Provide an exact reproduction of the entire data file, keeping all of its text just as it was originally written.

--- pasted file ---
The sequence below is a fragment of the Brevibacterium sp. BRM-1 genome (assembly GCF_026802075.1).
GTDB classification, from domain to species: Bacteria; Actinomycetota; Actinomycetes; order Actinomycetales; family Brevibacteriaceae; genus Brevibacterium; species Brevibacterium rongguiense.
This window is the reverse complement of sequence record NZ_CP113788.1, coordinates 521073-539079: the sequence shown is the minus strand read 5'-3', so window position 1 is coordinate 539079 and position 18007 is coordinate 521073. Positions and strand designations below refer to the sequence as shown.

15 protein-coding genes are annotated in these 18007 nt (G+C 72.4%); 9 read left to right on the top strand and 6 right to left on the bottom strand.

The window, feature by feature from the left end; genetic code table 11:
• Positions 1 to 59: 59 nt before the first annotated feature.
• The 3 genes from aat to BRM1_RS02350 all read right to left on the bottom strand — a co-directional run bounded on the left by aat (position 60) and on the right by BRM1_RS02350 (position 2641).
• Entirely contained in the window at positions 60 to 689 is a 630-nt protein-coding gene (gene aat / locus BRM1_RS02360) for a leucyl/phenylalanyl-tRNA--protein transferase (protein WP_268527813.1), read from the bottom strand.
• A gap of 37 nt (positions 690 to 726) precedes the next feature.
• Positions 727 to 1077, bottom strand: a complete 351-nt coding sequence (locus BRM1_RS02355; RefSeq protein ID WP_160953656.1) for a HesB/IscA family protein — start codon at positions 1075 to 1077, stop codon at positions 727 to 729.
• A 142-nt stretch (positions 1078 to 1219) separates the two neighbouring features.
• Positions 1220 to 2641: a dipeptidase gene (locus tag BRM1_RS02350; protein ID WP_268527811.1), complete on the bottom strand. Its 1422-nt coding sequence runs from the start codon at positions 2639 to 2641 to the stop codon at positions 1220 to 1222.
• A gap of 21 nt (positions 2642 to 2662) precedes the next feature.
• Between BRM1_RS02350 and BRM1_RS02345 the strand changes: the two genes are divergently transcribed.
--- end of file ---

The sequence below is a fragment of the Brevibacterium sp. BRM-1 genome (assembly GCF_026802075.1).
GTDB classification, from domain to species: Bacteria; Actinomycetota; Actinomycetes; order Actinomycetales; family Brevibacteriaceae; genus Brevibacterium; species Brevibacterium rongguiense.
This window is the reverse complement of sequence record NZ_CP113788.1, coordinates 521073-539079: the sequence shown is the minus strand read 5'-3', so window position 1 is coordinate 539079 and position 18007 is coordinate 521073. Positions and strand designations below refer to the sequence as shown.

15 protein-coding genes are annotated in these 18007 nt (G+C 72.4%); 9 read left to right on the top strand and 6 right to left on the bottom strand.

The window, feature by feature from the left end; genetic code table 11:
• Positions 1 to 59: 59 nt before the first annotated feature.
• The 3 genes from aat to BRM1_RS02350 all read right to left on the bottom strand — a co-directional run bounded on the left by aat (position 60) and on the right by BRM1_RS02350 (position 2641).
• Entirely contained in the window at positions 60 to 689 is a 630-nt protein-coding gene (gene aat / locus BRM1_RS02360) for a leucyl/phenylalanyl-tRNA--protein transferase (protein WP_268527813.1), read from the bottom strand.
• A gap of 37 nt (positions 690 to 726) precedes the next feature.
• Positions 727 to 1077, bottom strand: a complete 351-nt coding sequence (locus BRM1_RS02355; RefSeq protein ID WP_160953656.1) for a HesB/IscA family protein — start codon at positions 1075 to 1077, stop codon at positions 727 to 729.
• A 142-nt stretch (positions 1078 to 1219) separates the two neighbouring features.
• Positions 1220 to 2641: a dipeptidase gene (locus tag BRM1_RS02350; protein ID WP_268527811.1), complete on the bottom strand. Its 1422-nt coding sequence runs from the start codon at positions 2639 to 2641 to the stop codon at positions 1220 to 1222.
• A gap of 21 nt (positions 2642 to 2662) precedes the next feature.
• Between BRM1_RS02350 and BRM1_RS02345 the strand changes: the two genes are divergently transcribed.